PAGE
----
But, but, but! If you're looking to give people a chance to learn and expand, with no future obligations, internships are definitely the way to go. The key point being: an intern that doesn't turn into an employee is not a failure.

Take someone who doesn't even know what they can do and put them with a great team, part time, with real responsibilities, and with the idea that they're there to help out and learn and see if anything happens. Usually, it won't. If it does, great. If they become a future employee, excellent! My career was built from this, but it requires an employer that's willing to take a risk.

sounds like gladiator school...


I want to work with a team where I'm motivated intrisically to do so; not because I know if I don't hit number X or Y I'm going to be terminated immediately. This may work for some people, but I couldn't handle having that over my head.

Why the hell would I want to pay the job switching costs to work at that company when they have an itchy trigger finger, especially if I'm doing pretty well where I am already?

That's a really good point and I think that, for the employees who didn't last more than six months (or were terminated right away), this was a bitter experience. In other words: if you, as an employee or employer, are looking for more of a committed relationship, I think the points I made aren't going to help at all and probably seem distasteful.

If you're looking to maximize the team's value and effectiveness, though, I've seen those points work, consistently, in a variety of environments. And I have no hard feelings about it. "It's business", as they say.

Your problem is that the company can get a reputation as a revolving door. Which over time means any good programmer in the know is not even going to apply. Why take the risk? There's no guarantee to me as a candidate that your company is firing people for the right reasons and not because you're expecting too much, or something illegal, or because I don't like the cubs vs sox.

After a while the quality of your pool is going to drop. Which is just going to reinforce your belief that most employees don't work out after a few months.

Exactly. Nobody I know would ever want to take the risk of working at a place like that.

Especially with the Dunning-Kruger effect: the best (e.g.) programmers tend to underrate their skills, and will not be motivated to apply to a place like that for fear they will be fired.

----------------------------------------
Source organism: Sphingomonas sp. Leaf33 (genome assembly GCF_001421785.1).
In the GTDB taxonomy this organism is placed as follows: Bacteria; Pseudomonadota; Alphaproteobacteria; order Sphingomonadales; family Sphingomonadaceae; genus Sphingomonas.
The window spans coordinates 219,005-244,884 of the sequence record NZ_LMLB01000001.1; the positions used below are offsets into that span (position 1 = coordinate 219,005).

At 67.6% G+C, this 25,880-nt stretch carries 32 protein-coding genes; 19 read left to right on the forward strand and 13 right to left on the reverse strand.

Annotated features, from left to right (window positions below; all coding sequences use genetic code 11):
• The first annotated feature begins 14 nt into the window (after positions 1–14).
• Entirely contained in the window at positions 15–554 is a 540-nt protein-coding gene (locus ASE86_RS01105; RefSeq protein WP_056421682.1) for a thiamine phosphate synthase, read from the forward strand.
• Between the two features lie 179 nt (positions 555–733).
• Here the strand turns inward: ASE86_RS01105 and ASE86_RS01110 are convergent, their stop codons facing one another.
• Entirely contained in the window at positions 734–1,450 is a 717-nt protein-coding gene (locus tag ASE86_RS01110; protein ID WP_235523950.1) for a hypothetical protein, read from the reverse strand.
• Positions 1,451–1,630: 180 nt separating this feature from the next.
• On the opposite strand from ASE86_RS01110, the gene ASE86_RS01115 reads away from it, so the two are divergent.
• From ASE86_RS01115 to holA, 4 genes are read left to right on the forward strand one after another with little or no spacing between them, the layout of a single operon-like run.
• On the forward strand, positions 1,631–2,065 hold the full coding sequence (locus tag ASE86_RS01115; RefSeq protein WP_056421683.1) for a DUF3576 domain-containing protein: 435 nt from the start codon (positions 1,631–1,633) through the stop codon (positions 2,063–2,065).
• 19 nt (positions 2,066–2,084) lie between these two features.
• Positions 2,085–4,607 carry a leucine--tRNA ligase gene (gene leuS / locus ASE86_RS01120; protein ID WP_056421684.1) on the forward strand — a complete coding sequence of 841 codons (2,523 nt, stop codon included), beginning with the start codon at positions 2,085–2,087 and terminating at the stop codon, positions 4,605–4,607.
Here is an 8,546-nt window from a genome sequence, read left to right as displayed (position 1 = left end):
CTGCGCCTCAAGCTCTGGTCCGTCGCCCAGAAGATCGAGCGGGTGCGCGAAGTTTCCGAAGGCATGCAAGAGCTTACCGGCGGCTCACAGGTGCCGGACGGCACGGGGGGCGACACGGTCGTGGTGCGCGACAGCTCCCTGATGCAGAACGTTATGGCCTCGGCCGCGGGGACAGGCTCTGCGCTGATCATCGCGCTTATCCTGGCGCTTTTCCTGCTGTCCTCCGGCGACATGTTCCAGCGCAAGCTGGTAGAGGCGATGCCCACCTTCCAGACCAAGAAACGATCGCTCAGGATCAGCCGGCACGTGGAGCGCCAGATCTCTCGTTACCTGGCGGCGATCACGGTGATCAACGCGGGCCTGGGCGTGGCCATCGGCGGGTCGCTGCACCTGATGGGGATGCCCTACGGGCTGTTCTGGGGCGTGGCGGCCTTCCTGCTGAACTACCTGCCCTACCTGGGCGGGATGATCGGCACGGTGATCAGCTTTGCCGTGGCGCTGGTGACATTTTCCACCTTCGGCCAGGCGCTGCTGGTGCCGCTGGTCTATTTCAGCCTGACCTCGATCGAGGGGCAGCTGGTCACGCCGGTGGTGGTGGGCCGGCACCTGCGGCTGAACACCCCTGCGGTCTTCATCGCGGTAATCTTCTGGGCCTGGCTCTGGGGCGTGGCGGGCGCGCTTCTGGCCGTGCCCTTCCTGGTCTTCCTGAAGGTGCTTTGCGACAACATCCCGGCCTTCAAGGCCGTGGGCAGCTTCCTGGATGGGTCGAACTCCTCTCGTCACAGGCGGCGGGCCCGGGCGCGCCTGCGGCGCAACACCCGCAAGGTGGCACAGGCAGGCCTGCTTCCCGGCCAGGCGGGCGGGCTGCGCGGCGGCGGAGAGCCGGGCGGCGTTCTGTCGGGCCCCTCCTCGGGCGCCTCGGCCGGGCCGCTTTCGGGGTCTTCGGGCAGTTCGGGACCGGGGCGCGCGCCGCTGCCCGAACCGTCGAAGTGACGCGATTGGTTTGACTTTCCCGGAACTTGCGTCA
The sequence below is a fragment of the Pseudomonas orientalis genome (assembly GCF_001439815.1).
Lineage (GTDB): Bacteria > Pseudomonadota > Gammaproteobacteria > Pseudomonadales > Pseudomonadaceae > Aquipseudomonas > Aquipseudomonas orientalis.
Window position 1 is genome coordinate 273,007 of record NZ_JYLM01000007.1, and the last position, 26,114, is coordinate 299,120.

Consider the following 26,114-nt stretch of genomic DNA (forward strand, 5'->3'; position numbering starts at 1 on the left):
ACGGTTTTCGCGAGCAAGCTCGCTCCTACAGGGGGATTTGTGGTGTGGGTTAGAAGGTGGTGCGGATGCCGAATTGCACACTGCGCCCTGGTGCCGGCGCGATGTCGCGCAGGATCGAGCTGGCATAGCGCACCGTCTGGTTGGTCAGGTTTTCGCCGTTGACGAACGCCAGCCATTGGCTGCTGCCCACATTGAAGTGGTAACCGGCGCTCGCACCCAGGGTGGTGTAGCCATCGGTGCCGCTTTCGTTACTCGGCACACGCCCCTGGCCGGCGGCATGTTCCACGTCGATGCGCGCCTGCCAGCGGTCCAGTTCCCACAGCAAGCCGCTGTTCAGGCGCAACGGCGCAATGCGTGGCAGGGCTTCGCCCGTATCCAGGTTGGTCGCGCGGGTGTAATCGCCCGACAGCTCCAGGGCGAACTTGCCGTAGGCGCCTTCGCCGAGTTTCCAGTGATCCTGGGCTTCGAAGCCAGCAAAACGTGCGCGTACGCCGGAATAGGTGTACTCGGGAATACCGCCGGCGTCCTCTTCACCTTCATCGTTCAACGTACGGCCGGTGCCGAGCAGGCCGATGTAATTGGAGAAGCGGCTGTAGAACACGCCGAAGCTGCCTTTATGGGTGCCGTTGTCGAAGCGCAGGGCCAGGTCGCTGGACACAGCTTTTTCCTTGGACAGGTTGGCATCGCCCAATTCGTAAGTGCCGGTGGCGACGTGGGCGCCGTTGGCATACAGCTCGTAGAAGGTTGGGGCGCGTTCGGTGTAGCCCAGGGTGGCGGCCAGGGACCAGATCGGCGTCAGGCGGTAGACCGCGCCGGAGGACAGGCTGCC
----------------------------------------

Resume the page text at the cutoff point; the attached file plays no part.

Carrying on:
My points are based on the commonalities of the three great teams I've worked for at ten different employers. It's not one company, just a set of observations.

And they weren't all IT/software/web companies, either. One was the best IT team that I've worked with, period, at a non-IT company no less. Another was a fairly well-known restaurant chain. The third was a small startup-ish design company.

You are absolutely right about the reputation thing. You get that reputation for firing people, especially from the fired. But when you talk with the people that do or did work there for any length of time and see that, when the time comes, leaving will be difficult or was difficult, it all makes sense. The team manager wanted a great team that had great output and nothing less. And there was never any pressure to do the wrong things, illegal things, or base decisions on personal whims. That kinda stuff doesn't happen very easily with a room full of responsible adults, knowing that today may be their last if they screw up.

So I'm not saying there's no drawbacks to the points I listed, but I think they do work out overwhelmingly on the positive side.

Right, not to say that they weren't "great" teams. But do you have any evidence/numbers to show the rest of us "why" they were "great" - if for nothing else, than for perspective. I could tell you my high school stint at McDonald's was the greatest team I ever worked with - but I can't provide anything other than anecdotal evidence to support my claim (edit: actually, McDonald's is one of the most successful corporations on the planet - which proves my point, right? - right). I guess the question, in other words, is why should we care about your opinion?

I can attest to this.

There were a few fields of contract work in the 1990s for which a number of companies were always hiring. They clearly didn't have the headcount or growth rate to account for this, and scuttlebutt pretty quickly got around that they were simply chewing through candidates.

Turns out that the base talent pool was rather smaller than they may have presumed, and numerous top talent I was aware of quickly learned to steer clear of them.